Shira Ovide is a Bloomberg Gadfly columnist covering technology. She previously was a reporter for the Wall Street Journal.

Please go watch Bloomberg Television's interview with Apple CEO Tim Cook. One exchange particularly grabbed me because Cook gave a rare peek behind Apple's curtain.

Apple is typically hush-hush. Last July, when every form of life on Earth knew Apple was six weeks away from releasing a new iPhone, Cook wouldn't acknowledge it. "I don't want to talk about phones that aren't announced," he told a stock analyst. Mind you, Apple Inc. had unveiled overhauled iPhones in September or October in each of the previous five years. 

That's Apple. Many companies are secretive, but Apple’s air of mystery is more mysterious than most.

That's why it was so odd to hear Cook tell Emily Chang that his company is working on technology that could power self-driving cars or other things. And yes, that wasn't a secret. You've been reading on Bloomberg about Apple's automotive ambitions for a while now, and the company had to apply for public permits from regulators to test-drive its autonomous car prototypes.

Splurging on the Future
Apple is spending nearly 5 percent of its revenue on research and development, more than double the share of R&D spending in 2012
Source: Bloomberg
Note: The quarters shown here reflect Apple's fiscal year, which ends each September.

Still, it was unusual for Cook personally to give more than a hint of what Apple is cooking in its laboratories, and it's intriguing to ponder why he felt motivated to be a bit more revealing now. Let me offer a couple of semi-educated guesses about Apple's possible motives.

Apple knows it can't go it alone in cars. It takes a village to make an iCar. If Apple winds up making the underlying software and systems for driverless cars, it most likely needs a coalition to bring them to life. Apple must work with automakers, car parts makers and regulators. It needs cooperation among disparate Apple product groups and it needs to win over the driving public. To do all of that, it’s helpful to say out loud what you're working on.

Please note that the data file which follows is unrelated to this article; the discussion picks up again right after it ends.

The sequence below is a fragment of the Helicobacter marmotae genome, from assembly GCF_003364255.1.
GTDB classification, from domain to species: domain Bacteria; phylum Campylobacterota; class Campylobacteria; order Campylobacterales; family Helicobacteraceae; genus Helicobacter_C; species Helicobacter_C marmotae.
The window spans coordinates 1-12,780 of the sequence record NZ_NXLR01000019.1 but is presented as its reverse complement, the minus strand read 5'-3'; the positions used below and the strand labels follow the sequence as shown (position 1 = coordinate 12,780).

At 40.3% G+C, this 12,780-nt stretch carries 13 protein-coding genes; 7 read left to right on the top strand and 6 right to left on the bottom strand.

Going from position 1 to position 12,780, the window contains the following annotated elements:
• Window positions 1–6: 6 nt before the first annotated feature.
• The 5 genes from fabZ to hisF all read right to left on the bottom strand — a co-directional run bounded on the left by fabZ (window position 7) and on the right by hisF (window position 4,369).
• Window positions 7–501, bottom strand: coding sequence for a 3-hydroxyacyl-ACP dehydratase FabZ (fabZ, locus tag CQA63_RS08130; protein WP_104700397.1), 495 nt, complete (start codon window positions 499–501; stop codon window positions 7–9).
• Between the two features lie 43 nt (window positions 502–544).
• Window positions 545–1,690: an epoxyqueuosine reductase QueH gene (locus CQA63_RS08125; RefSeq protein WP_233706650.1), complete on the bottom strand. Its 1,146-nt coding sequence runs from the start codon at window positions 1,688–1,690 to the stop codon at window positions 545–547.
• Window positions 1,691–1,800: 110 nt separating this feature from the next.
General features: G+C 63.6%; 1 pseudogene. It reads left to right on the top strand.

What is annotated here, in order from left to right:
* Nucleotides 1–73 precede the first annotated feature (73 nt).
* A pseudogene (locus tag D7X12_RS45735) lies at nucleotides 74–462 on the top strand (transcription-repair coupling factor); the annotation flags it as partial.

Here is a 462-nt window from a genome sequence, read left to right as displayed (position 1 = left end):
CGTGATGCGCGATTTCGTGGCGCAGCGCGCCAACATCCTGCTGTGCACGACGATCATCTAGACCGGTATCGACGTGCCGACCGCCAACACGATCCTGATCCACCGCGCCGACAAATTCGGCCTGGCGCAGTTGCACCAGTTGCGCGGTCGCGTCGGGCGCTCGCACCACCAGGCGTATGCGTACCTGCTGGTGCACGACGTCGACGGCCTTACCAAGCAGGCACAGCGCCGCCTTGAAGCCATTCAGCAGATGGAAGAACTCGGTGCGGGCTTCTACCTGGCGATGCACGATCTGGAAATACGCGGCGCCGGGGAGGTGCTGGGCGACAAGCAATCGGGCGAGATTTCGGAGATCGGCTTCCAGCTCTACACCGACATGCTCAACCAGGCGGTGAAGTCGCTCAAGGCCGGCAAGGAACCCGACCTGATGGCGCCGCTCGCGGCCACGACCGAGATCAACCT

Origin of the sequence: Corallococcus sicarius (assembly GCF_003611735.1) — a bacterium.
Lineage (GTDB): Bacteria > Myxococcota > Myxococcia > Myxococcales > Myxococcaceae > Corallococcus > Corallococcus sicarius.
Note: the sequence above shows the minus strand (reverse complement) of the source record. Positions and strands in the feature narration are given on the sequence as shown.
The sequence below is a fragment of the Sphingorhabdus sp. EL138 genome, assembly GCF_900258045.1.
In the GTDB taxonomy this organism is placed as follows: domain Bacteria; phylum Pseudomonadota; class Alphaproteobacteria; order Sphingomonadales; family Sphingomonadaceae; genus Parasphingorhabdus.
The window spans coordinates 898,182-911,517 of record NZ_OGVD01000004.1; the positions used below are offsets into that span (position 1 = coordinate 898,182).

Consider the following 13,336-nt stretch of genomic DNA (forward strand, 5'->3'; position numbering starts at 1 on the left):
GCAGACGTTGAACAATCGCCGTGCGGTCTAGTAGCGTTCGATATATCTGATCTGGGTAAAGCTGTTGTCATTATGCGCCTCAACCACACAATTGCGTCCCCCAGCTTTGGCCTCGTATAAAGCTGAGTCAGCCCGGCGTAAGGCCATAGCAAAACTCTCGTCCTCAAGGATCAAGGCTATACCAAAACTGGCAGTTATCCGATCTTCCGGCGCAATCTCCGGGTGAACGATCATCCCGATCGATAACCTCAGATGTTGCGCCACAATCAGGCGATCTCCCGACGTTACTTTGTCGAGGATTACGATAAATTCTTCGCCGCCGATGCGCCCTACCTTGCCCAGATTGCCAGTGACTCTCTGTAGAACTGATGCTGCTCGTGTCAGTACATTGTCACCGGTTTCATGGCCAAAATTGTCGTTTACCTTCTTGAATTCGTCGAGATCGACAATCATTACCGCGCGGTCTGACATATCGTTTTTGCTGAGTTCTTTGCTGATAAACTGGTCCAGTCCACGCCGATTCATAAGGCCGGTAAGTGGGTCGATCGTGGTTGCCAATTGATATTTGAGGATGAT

Apple wants credit for innovation. Cook in another recent interview said Apple didn't get enough credit for its role in artificial intelligence, one of the cornerstone technologies of self-driving cars, because the company doesn’t talk about its plans for the future. Cook said Apple doesn't "sell futures" as other companies do. Then in the Bloomberg interview he ... dabbled in future selling. 

Vroom Vroom
Tesla's stock is five times more expensive than Apple's based on expected profits for 2019
Source: Bloomberg
Notes: Tesla's estimates are based on adjusted earnings expectations for 2019. Apple's P/E ratio is based on earnings for its fiscal 2019, which will end in September of that year.

By keeping itself in the conversation about self-driving cars, Apple, which has so far been a laggard in this emerging field, can build credibility with technologists. It may also get some slack from investors who are scrutinizing Apple's recent spending surge on research and development, to $10.8 billion in the last 12 months.

It wouldn't hurt, either, if Apple's valuation got a little of the fairy dust from Tesla Inc. The carmaker's shares trade at a stratospheric 65 times Tesla's estimated adjusted earnings for 2019. Apple is trading at 13 times analysts' fiscal 2019 expected earnings under generally accepted accounting principles. 

It's still not clear what Apple will actually do with autonomous technology or how it might make money doing so. "We'll see where it takes us," Cook said. That's fine. The world doesn’t need full disclosure from Apple. Just a few hints will do.

A version of this column originally appeared in Bloomberg's Fully Charged technology newsletter. You can sign up here

This column does not necessarily reflect the opinion of Bloomberg LP and its owners.

To contact the author of this story:
Shira Ovide in New York at

To contact the editor responsible for this story:
Daniel Niemi at